In this increasingly digital world, we must strive to better understand how technology and media affect development, health outcomes, and interpersonal relationships from infancy through adolescence. NICHD has a longstanding commitment to research on these topics.
NICHD issues News Releases and Media Advisories to the news media. Spotlight and Research Feature articles explain NICHD research findings and public health issues to the general public. An Item of Interest is a short announcement of relevant information, such as a notable staff change.
Science Update: Masking doesn’t appear to interfere with children’s ability to follow nonverbal IQ test instructions, NIH-funded study suggests
Under appropriate conditions, protective face coverings can successfully be used during intelligence testing without interfering with the ability to understand the test administrator’s instruction, suggests a small study funded by the National Institutes of Health. Groups of young children scored comparably on a test measuring nonverbal intelligence whether they or the test administrators wore masks. The findings help to allay concerns that face masks may interfere with testing by hiding administrators’ facial expressions.
Science Update: Children more likely to become friends when they sit next to each other in school, NIH-funded study suggests
Even though they encounter multiple classmates during school each day, primary school children are much more likely to become friends with classmates they sit next to rather than other children in the class, a study funded by the National Institutes of Health suggests. The results imply that by assigning seats, teachers have a disproportionate influence on the friendships their students form.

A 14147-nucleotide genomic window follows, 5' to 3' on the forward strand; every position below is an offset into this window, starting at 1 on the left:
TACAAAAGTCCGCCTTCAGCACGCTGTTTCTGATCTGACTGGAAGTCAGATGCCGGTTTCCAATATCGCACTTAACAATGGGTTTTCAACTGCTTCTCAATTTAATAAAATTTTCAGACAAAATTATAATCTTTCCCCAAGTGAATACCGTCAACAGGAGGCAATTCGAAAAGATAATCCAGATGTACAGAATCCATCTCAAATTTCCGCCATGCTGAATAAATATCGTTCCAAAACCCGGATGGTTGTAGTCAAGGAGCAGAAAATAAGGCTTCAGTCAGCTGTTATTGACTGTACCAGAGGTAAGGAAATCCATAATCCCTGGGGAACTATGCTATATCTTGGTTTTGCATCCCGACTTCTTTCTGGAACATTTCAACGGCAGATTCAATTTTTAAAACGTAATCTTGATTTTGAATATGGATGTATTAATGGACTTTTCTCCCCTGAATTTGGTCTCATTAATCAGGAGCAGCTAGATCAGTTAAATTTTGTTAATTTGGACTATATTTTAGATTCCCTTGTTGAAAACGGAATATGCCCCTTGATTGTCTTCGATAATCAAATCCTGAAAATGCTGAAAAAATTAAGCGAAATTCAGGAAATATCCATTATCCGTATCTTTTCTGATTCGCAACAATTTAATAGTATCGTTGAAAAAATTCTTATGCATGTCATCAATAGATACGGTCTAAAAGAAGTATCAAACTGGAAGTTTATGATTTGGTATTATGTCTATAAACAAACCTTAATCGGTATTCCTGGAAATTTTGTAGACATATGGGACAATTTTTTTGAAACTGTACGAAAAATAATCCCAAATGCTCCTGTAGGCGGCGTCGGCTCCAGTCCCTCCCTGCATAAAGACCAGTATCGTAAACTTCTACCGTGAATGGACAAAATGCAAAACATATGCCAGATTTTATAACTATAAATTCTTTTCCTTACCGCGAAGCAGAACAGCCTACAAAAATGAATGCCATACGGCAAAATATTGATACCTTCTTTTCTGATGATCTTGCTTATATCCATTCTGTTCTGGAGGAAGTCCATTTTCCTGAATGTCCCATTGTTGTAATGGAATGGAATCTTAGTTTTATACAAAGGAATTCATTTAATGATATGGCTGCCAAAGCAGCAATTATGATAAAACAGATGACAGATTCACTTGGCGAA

Media Advisory: Mandatory masking in schools reduced COVID-19 cases during Delta surge
NIH-funded study compared more than 1.1 million students across nine states.
Science Update: Children born during pandemic may experience slight neurodevelopmental delays, NIH-funded study suggests
Infants born during the pandemic—regardless of whether their mothers had COVID-19 during pregnancy—scored slightly lower on certain tests of neurodevelopment at 6 months old, compared to a similar group of infants born before the pandemic, according to a study funded by the National Institutes of Health. The findings suggest that children born during the pandemic may need long-term monitoring to rapidly identify any future lags in development. The researchers theorized that maternal stress resulting from the pandemic could have effects on children’s neurodevelopment.
Spotlight: Selected NICHD Research Advances of 2021
Read about NICHD’s research findings and activities from 2021.
Science Update: Infants’ brains may respond to faces, other visual stimuli earlier than previously thought, NIH-funded study suggests
Specialized regions in infant brains appear to respond to visual information in much the same way adult brains do, according to a study funded by the National Institutes of Health. Located in the visual cortex, these brain regions selectively process faces, bodies, or scenes. Previously, researchers had believed that it took years for these regions to develop before they would function like an adult’s visual cortex. The findings may provide information helpful for understanding disorders in which facial recognition is impaired, such as autism spectrum disorder and bipolar disorder.
Media Advisory: In-person school during COVID-19 must address needs of underserved communities
NIH commentary highlights community engagement in research design and implementation.
Science Update: Anticipation of racial bias protects Korean American youth from mental health effects of discrimination, NIH-funded study suggests